With most school pupils looking forward to a week of rest, six John Lyon Sixth Form students headed to South East Asia for a week of rewarding work in Laos.
Setting off from North West London on Friday 15th February, the students’ first stop was the Harrow International School in Bangkok, one of John Lyon’s sister schools within John Lyon’s Foundation. After a night in the boarding houses there it was time for another flight across the border to Laos, where the John Lyon boys would head to Ban Nong Jong village to help with work constructing a new dormitory for a local school.
Three of the John Lyon party, Yenuson Venderkoon, Niale Emmanuel and Christopher Lau wrote home about their Laotian adventures and experiences.
Yenuson – from Thailand to Laos:
Days 1 and 2 “The past couple of days have been good fun and very long. There has been a lot of travelling and a lot of walking as we went to places like Ayutthaya to visit the magnificent Buddhist temples and ruins. In addition, once we arrived at the Harrow International School in Bangkok, where we met the Bangkok students, we went on a river cruise and enjoyed some delicious food, seeing some beautiful sights along the river.
“On the second day, after a good night’s sleep, we left Harrow Bangkok to go to Laos. Once we got to the guest house in Luang Prahbang we went to visit the night market. Here there was a range of souvenirs to buy, such as jewellery made out of old bombs from the war, wonderful paintings, and variety of fresh food and drinks from the local area. We have been very busy from day one and have thoroughly enjoyed visiting Thailand and Laos, as well as getting to know the Bangkok students. Across the next couple of days, I look forward to all the fun and hard work we will face as we build the eco-dormitories.”
Niale and Christopher – working in Laos:
Day 3 “After a rough night’s sleep, we all went to the nearby cafe to eat breakfast opposite our guest house. Following breakfast, we jumped into a van for a ten-minute drive to the Mekong river. A scenic boat ride down the river led to an hour-long walk through thick forests and rice fields, with breathtaking views as we climbed higher. Finally, we found ourselves in the village where we would be staying. We were greeted by many excited children coming to give us a walk welcome. We were then shown the family we were going to stay with who were very polite and hospitable. We were shown around the village as well as the work site on which we would be working – a dorm room for the middle school students so they could go to school without having to travel every day. We began some work, such as digging soil and moving bricks, preparing for the next morning when a full day of work awaited us.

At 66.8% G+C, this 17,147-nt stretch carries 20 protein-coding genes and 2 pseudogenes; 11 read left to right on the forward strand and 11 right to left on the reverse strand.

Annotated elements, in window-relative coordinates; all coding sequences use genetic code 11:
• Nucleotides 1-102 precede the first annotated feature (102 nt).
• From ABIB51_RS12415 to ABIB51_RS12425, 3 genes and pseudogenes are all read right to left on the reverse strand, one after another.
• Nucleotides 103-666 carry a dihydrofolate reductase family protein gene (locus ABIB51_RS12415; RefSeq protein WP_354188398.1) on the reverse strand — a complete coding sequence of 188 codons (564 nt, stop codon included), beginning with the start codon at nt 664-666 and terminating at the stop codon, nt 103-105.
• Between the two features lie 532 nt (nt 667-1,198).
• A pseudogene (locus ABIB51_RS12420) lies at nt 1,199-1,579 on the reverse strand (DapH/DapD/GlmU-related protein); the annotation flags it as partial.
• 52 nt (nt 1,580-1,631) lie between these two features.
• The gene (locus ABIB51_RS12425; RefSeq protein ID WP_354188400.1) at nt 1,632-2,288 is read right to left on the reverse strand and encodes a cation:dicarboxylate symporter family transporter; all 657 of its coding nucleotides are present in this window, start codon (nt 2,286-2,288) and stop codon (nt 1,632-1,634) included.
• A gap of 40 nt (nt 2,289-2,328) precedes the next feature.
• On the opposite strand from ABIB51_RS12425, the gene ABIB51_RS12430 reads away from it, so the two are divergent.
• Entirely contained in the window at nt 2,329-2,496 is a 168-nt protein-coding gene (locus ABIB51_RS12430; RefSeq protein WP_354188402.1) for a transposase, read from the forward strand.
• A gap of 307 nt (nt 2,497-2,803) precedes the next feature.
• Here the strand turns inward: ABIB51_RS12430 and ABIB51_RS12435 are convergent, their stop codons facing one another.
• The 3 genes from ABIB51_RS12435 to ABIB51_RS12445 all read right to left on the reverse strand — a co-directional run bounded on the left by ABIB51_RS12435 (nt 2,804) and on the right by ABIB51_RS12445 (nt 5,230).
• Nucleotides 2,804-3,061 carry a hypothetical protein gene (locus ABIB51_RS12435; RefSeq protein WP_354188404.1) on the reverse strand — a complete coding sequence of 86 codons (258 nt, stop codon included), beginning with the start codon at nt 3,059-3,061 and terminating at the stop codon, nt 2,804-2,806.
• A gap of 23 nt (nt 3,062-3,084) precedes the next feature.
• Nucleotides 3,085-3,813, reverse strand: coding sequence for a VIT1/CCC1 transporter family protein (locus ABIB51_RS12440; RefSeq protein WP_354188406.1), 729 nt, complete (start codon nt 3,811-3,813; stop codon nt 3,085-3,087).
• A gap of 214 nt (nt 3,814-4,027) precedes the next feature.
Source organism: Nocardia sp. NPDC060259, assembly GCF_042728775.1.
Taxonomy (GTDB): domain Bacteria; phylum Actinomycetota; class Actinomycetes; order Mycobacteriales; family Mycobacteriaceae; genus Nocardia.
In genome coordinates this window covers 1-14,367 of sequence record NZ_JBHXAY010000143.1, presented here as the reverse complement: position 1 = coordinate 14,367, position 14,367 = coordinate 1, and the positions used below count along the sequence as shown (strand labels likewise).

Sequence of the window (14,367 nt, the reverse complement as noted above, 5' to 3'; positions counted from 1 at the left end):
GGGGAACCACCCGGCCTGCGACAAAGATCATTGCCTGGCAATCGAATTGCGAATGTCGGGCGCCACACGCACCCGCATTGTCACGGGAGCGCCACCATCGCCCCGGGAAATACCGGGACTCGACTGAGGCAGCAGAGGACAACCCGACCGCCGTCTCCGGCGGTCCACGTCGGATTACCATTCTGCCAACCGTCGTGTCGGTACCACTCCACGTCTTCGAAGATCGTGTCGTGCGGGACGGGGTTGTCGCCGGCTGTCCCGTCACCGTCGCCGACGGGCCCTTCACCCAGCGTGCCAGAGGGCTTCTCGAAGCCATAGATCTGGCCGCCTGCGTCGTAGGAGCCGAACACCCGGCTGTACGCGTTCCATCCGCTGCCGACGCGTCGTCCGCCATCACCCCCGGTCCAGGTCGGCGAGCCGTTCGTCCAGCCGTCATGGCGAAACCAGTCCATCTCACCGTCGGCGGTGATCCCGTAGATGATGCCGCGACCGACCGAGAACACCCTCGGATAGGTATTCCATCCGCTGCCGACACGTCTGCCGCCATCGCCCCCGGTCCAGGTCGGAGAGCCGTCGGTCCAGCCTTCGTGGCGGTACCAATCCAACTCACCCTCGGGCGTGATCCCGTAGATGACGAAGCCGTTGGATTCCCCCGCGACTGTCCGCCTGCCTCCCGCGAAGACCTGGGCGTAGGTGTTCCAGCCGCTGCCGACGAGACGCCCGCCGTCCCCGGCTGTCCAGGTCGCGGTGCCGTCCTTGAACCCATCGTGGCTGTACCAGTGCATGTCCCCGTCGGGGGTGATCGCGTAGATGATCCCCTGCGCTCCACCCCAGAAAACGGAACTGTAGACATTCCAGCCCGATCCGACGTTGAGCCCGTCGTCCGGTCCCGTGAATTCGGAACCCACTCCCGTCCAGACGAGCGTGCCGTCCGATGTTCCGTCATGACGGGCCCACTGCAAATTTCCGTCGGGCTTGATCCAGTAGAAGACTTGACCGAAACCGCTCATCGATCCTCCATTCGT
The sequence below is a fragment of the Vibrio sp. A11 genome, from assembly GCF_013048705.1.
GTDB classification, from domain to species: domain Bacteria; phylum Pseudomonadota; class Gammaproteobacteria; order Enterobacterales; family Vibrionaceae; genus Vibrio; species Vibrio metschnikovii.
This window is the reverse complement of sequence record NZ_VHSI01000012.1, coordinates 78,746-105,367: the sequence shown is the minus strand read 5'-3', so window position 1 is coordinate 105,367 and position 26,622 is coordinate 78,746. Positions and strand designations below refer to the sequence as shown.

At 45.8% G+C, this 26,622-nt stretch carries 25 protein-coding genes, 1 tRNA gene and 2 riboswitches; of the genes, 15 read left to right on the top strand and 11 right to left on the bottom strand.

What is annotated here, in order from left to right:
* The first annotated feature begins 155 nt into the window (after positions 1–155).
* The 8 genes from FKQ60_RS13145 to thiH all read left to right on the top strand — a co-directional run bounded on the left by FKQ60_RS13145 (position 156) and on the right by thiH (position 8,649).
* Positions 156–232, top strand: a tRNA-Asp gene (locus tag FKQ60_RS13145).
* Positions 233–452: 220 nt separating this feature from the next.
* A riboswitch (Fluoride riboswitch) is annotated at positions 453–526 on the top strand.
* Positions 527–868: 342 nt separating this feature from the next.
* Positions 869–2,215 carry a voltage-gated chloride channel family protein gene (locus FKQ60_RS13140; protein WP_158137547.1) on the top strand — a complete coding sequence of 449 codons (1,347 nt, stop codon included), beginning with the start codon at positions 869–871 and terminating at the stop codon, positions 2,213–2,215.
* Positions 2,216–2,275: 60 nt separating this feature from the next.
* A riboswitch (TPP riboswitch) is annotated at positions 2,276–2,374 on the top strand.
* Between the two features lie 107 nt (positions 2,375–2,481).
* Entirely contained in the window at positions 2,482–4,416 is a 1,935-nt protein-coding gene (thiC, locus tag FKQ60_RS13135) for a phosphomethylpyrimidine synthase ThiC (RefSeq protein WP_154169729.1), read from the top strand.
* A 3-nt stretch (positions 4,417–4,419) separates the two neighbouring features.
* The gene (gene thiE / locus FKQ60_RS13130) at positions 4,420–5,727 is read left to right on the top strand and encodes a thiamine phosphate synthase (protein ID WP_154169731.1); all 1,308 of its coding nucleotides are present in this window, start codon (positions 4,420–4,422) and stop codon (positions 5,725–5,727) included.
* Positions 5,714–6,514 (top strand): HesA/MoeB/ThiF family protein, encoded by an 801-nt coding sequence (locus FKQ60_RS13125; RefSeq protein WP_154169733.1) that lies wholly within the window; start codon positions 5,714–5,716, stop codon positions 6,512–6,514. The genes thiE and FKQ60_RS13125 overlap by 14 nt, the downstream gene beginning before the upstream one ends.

Day 4 “We woke bright and early to the sounds of cockerels crowing. After a filling breakfast served to us by our host, we headed to the work site again, this time to collaboratively make mud cement in a mud pit. Heading home for lunch break, we returned to the village to be welcomed with an aromatic scent from the kitchen. After lunch, We were then divided into groups to execute different tasks – brick laying, brick shaving and plastering – even the teachers got stuck in. In addition we had the opportunity to spend time with the local children – playing cards and football. After dinner, we strolled to a local Mong village to visit a Shaman to gain more insight into Mong religion and culture. The Shaman claimed she was 200 years old. Fatigued from all the work, we headed off to sleep, completing our second day in the village.
Day 5 “After another filling breakfast provided by our hosts, we had one more session to go before our work was complete. As usual, we were working in the blazing heat – our shirts drenched in sweat. After making it to the work site we continued with our jobs, either making mud bricks or building the wall of the hut. We made great progress, finishing one side of the hut and making a total of 47 mud bricks. At the end, we exerted our remaining energy to play badminton and volleyball with the kids at the school. Not to our surprise, we were thrashed in a game of volleyball against the locals. Coming back to the village covered in mud, we took a cold shower before meeting in the middle of the village to commemorate our visit to the village with a special ceremony. Following a filling meal, the local villagers tied many pieces of string to our wrists to wish us good luck for the future. After a long and tiring day, we went back to our houses to sleep there for one last night.”
Returning from the week-long adventure and the return to John Lyon life, Teacher of Politics Mr James Armstrong, who accompanied the students, said: “The boys have been exceptional and have done themselves, and the school, proud. In fact, our local guide said that this is the best school group he has ever worked with.”
The working week in Laos is part of a long-standing and regular relationship with the Harrow International Schools in Asia, part of John Lyon’s Foundation alongside John Lyon School and Harrow School.
Each year there is also an exchange trip which sees boys experience life in the other schools, attend lessons, meet students, experience the culture and visit various tourist sites.